Synthetic inertia behavior is the increase or decrease in power output proportional to the change of grid frequency; physical inertia is provided by conventional power generators, i.e. synchronous generators. If the total amount of physical inertia decreases in a power system, the amount of synthetic inertia should be increased to maintain a certain minimum amount of total inertia. Many grid-connected renewable energy sources do not provide additional synthetic inertia. Therefore, larger grid frequency deviations may occur as the total inertia in the power system decreases.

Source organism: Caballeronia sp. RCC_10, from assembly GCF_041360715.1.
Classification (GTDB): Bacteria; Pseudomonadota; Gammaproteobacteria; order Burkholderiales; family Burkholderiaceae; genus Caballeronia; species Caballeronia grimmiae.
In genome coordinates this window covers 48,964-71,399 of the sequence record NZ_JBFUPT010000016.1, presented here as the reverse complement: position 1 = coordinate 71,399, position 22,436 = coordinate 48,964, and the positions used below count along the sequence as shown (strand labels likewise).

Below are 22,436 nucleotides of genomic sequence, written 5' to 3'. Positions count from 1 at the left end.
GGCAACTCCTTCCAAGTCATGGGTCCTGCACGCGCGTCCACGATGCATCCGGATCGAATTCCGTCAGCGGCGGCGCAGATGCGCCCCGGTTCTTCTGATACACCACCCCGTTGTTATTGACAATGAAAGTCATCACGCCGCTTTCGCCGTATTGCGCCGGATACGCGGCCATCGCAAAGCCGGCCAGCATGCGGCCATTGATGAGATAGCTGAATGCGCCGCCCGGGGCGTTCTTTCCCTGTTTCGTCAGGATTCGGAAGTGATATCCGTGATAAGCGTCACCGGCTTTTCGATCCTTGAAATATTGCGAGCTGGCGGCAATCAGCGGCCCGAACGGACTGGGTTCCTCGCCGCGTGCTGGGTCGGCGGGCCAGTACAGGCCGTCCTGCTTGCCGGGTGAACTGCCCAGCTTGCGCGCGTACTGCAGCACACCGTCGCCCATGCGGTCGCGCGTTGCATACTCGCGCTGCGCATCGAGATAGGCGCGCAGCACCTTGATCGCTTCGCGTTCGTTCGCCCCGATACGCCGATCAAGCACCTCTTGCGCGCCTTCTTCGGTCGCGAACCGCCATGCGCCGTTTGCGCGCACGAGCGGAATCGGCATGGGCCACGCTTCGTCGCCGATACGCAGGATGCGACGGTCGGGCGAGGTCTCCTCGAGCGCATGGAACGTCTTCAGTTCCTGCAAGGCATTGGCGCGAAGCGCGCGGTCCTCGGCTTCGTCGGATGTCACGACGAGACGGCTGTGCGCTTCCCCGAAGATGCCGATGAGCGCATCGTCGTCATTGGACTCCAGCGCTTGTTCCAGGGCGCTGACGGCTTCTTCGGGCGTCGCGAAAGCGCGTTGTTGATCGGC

Some energy storage systems add synthetic inertia to the system and can thereby be used to compensate for fluctuations in the grid frequency. Causes of fluctuations could be the loss of a generation unit or a transmission line (causing a sudden power imbalance). Various generator response actions are needed to counteract a sudden frequency deviation, often within seconds.
Energy storage within a frequency response application could support the grid operator and thereby assure a smoother transition from an upset period to normal operation. For a frequency response type of application, the energy storage is required to provide support within milliseconds. Aside from this quick response, the frequency response application is similar to load following and regulation, as described previously.